One of the findings is that there is scope for companies to be bolder and more creative in imagining the sorts of critical conversations they would like to have, and more open-minded about who they might have them with. Lyn Gardner has especially insightful form on this particular topic, and writes about developing ‘critical friends’.

Companies of all kinds can get hung up on reaching the same handful of (usually national newspaper) critics. This can feel a bit all or nothing. Given the still pretty homogenous nature of this critical pool, it also seriously limits the discourse. Lawnmowers, a company based in Gateshead, have a wonderful poster quote describing their show MIST as ‘the “I, Daniel Blake” of PIP reassessment shows”. That didn’t come from a critic, it came from the director of the Centre Against Unemployment.

But of course this is a huge ask for companies who still feel stuck, after decades, at the stage of having to prove they’re professional – companies whose adult artists still get referred to in some quarters of the media as ‘children’. You can see why a quote from The Guardian would feel like a desirable shorthand for “Take. Us. Seriously!”

Going forwards, do you think the balance, or emphasis, between the response of a professional critic and the public on social media will shift?

Read Exeunt editor Alice Saville on the deeply, deeply problematic notion of the ‘expert’ and the ‘professional’ in theatre criticism.

I’m sure it will continue to shift. You can still see arts criticism pulling in two directions: trying to mimic social media on the one hand (your 10-word ‘verdicts’ accompanying reviews), and becoming more the preside of academics on the other. The arts world definitely has a decision to make about what it values criticism for – whether, ultimately, it’s just one tool in its marketing strategy – and to then put its money where its mouth is. This was the first question I put to artists and companies in the research: what value do reviews have for you? The answers ranged from the commercial to the creative, to something much bigger – for these artists in particular – around being acknowledged as a valued part of society.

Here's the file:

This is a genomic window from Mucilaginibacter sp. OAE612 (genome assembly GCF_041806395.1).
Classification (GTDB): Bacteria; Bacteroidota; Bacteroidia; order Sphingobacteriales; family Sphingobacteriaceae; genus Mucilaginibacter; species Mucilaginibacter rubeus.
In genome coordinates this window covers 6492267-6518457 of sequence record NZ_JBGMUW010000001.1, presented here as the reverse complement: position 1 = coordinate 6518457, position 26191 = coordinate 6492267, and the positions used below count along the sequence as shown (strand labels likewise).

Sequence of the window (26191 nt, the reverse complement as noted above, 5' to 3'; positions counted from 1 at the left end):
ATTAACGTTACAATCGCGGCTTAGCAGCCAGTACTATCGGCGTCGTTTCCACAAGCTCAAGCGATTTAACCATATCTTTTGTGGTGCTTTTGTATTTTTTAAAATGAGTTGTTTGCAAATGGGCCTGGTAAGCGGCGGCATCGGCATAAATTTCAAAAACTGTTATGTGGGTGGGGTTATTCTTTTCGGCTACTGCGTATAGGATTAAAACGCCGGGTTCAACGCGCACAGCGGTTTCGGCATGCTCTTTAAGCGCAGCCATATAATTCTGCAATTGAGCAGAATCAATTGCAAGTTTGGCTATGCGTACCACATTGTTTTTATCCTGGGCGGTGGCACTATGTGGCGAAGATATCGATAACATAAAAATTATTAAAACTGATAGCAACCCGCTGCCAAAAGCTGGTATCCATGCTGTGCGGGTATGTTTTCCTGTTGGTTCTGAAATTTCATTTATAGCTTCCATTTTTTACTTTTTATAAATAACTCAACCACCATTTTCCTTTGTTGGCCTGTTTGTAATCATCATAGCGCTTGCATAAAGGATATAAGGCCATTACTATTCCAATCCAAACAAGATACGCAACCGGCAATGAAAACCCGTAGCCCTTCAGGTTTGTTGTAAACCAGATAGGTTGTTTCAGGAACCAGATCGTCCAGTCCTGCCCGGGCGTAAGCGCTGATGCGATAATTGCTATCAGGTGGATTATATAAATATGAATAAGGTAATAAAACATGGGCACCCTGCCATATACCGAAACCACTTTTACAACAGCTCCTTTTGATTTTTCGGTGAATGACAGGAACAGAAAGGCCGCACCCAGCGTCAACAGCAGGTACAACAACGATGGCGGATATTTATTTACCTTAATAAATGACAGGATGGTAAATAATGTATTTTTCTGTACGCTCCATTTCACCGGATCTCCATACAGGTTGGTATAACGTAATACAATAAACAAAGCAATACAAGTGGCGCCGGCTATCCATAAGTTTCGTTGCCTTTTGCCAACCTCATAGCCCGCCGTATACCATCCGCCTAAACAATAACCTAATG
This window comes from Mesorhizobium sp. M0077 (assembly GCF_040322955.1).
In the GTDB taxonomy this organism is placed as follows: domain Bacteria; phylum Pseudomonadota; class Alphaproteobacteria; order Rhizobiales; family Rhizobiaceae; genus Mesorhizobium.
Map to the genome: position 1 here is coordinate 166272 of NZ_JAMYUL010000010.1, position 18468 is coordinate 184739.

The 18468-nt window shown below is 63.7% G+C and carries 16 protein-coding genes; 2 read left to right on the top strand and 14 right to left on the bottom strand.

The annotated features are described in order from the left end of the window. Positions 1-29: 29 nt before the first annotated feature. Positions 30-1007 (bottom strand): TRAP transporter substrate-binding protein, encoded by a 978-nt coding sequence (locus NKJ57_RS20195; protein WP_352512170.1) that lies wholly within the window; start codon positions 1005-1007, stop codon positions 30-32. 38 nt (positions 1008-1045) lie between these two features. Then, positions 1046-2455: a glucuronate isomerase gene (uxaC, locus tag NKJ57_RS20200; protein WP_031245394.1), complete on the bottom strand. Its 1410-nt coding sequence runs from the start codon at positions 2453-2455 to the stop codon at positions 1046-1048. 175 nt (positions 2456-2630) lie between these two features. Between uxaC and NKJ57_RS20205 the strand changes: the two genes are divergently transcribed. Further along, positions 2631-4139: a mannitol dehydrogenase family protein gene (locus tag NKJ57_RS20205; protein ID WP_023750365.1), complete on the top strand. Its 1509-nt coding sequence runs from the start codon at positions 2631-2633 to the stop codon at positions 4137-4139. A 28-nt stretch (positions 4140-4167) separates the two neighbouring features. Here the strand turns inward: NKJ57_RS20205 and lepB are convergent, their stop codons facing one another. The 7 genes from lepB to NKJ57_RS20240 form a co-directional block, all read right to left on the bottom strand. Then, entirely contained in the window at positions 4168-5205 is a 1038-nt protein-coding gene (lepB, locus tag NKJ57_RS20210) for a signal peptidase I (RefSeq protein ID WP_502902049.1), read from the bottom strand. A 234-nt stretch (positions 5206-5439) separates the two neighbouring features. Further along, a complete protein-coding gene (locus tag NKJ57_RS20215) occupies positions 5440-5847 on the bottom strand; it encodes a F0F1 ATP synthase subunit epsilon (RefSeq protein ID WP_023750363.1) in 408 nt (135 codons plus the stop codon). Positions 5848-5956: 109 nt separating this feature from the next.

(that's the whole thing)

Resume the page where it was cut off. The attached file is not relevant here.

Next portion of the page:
In your research, did you get a feeling that the industry is generally making positive steps in the right direction?

Many of the critics and commissioning editors I reached out to seemed to get, very quickly, why this was an interesting and important question – and were generous with their time, thoughtfulness and honesty.

That all felt very hopeful, and will probably have surprised companies who have come to feel that critics “just aren’t interested”. But arts criticism is on the bones of its arse and often quite literally can’t afford to have the sorts of conversations it might otherwise choose to.

The wider arts world definitely needs to raise its game: venues, programmers, funders, you name it. The report finds that where a show is on, how long it runs for, and how it is marketed, all has a huge impact on whether it registers with reviewers at all. Funders also need to be aware of the impact of insufficient, inconsistent funding on these companies’ capacities to develop meaningful relationships with critics – and of the need to find alternative ways of funding theatre criticism. And the theatre industry as a whole needs to be more proactive in inviting, and enabling, artists with learning disabilities to be an active and valued part of the wider theatrical landscape. Otherwise, discussion of this work is in danger of being limited to a disability context, and wrongfully dismissed by commissioning editors as “worthy”.